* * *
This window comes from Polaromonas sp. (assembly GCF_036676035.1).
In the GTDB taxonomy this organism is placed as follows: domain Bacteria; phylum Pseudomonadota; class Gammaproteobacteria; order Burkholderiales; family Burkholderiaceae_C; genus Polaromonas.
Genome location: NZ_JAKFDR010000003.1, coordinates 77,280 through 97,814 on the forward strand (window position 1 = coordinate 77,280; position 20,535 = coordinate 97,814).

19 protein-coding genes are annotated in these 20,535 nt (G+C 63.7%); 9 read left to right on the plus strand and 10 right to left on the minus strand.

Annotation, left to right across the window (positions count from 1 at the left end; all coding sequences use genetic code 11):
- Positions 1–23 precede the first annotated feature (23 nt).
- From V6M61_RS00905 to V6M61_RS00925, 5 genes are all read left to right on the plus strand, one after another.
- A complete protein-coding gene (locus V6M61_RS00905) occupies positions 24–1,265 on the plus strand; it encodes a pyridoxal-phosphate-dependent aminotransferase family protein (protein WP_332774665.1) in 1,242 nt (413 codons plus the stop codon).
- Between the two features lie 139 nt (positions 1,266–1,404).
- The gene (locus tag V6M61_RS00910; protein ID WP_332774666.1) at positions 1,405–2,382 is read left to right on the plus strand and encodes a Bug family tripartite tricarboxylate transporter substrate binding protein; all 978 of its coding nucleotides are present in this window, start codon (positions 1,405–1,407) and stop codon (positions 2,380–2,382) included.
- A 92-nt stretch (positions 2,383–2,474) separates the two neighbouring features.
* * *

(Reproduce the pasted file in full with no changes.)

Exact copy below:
This window comes from Polaromonas sp. (assembly GCF_036676035.1).
In the GTDB taxonomy this organism is placed as follows: domain Bacteria; phylum Pseudomonadota; class Gammaproteobacteria; order Burkholderiales; family Burkholderiaceae_C; genus Polaromonas.
Genome location: NZ_JAKFDR010000003.1, coordinates 77,280 through 97,814 on the forward strand (window position 1 = coordinate 77,280; position 20,535 = coordinate 97,814).

19 protein-coding genes are annotated in these 20,535 nt (G+C 63.7%); 9 read left to right on the plus strand and 10 right to left on the minus strand.

Annotation, left to right across the window (positions count from 1 at the left end; all coding sequences use genetic code 11):
- Positions 1–23 precede the first annotated feature (23 nt).
- From V6M61_RS00905 to V6M61_RS00925, 5 genes are all read left to right on the plus strand, one after another.
- A complete protein-coding gene (locus V6M61_RS00905) occupies positions 24–1,265 on the plus strand; it encodes a pyridoxal-phosphate-dependent aminotransferase family protein (protein WP_332774665.1) in 1,242 nt (413 codons plus the stop codon).
- Between the two features lie 139 nt (positions 1,266–1,404).
- The gene (locus tag V6M61_RS00910; protein ID WP_332774666.1) at positions 1,405–2,382 is read left to right on the plus strand and encodes a Bug family tripartite tricarboxylate transporter substrate binding protein; all 978 of its coding nucleotides are present in this window, start codon (positions 1,405–1,407) and stop codon (positions 2,380–2,382) included.
- A 92-nt stretch (positions 2,383–2,474) separates the two neighbouring features.